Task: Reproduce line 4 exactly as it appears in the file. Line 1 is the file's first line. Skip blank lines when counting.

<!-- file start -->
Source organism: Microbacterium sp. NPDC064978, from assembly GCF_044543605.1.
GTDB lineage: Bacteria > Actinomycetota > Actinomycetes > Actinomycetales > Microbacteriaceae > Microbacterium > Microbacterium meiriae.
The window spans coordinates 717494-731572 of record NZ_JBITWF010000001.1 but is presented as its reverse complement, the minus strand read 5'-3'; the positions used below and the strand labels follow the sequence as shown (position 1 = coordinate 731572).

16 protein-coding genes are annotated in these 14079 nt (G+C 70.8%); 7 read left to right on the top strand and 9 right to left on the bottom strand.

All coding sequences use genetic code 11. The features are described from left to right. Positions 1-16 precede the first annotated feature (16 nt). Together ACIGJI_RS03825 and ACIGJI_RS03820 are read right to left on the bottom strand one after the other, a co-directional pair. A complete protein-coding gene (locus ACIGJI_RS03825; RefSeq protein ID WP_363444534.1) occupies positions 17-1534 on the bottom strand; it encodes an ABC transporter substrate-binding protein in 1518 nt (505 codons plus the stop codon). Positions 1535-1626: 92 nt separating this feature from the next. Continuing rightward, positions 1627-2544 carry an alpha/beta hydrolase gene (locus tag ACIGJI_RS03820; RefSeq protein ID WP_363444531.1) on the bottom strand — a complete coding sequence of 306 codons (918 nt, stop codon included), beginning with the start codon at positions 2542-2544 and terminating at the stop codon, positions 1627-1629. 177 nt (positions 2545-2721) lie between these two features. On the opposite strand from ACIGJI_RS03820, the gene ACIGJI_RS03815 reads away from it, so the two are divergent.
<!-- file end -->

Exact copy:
16 protein-coding genes are annotated in these 14079 nt (G+C 70.8%); 7 read left to right on the top strand and 9 right to left on the bottom strand.